In the face of drought and rising temperatures, how can we make crops better able to thrive in changing conditions?
One researcher from the International Center for Tropical Agriculture in Colombia has an idea — make beans more suited to hot weather.
He is crossing traditional beans (think pinto, black, and kidney beans) with the tepary bean, a species that has long thrived in the Southwestern United States.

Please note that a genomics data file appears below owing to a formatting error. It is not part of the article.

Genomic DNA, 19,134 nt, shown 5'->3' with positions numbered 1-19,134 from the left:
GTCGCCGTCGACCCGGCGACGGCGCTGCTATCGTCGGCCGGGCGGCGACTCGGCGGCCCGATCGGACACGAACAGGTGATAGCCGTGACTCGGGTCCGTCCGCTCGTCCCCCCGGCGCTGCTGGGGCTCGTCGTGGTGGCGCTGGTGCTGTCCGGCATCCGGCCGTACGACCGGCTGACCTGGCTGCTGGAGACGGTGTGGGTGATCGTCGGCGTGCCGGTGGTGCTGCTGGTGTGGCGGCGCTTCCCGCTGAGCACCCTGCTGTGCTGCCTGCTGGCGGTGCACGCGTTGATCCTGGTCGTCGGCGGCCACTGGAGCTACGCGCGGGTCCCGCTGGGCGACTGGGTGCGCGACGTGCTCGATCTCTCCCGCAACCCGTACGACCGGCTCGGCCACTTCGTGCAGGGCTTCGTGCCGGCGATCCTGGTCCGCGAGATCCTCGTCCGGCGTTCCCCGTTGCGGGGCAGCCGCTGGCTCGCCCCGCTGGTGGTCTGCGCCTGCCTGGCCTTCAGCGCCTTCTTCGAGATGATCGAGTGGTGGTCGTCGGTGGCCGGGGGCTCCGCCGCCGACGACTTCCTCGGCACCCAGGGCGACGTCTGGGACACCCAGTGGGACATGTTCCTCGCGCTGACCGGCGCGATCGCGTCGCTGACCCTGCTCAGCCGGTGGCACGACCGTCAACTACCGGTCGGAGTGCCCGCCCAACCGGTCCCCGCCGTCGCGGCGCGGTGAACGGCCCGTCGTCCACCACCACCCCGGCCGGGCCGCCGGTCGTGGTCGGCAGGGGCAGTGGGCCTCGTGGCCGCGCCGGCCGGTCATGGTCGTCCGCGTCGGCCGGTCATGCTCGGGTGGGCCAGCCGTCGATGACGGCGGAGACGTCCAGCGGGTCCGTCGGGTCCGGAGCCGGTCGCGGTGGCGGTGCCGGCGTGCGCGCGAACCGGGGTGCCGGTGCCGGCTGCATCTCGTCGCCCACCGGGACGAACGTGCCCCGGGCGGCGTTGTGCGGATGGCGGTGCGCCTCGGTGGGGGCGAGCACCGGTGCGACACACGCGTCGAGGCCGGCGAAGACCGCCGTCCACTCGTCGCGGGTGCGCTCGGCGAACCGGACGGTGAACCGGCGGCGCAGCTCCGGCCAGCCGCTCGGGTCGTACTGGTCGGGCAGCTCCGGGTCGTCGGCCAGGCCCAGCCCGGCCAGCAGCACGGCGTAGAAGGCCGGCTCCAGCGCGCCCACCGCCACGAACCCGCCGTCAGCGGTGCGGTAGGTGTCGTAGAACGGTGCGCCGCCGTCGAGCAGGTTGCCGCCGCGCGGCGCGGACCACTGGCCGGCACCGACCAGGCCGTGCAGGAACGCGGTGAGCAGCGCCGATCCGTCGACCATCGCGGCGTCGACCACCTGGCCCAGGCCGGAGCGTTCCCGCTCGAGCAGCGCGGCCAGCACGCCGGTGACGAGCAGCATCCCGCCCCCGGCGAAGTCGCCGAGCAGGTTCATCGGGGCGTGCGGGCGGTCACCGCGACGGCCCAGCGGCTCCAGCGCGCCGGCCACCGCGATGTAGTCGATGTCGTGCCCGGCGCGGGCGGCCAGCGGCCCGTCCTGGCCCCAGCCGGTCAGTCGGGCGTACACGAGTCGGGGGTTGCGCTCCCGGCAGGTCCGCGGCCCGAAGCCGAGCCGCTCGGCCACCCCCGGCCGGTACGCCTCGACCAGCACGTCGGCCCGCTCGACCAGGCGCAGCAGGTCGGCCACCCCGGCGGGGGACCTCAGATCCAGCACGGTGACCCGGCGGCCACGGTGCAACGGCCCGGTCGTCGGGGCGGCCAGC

Why aren't we just eating tepary beans? Mostly because the beans themselves are small and not very many of them grow on each plant. But researchers hope that creating a hybrid with tepary beans and other types of beans will lead to crops with better yields and the ability to withstand warmer, drier conditions.
→ Read more: Meet The Cool Beans Designed To Beat Climate Change from NPR: The Salt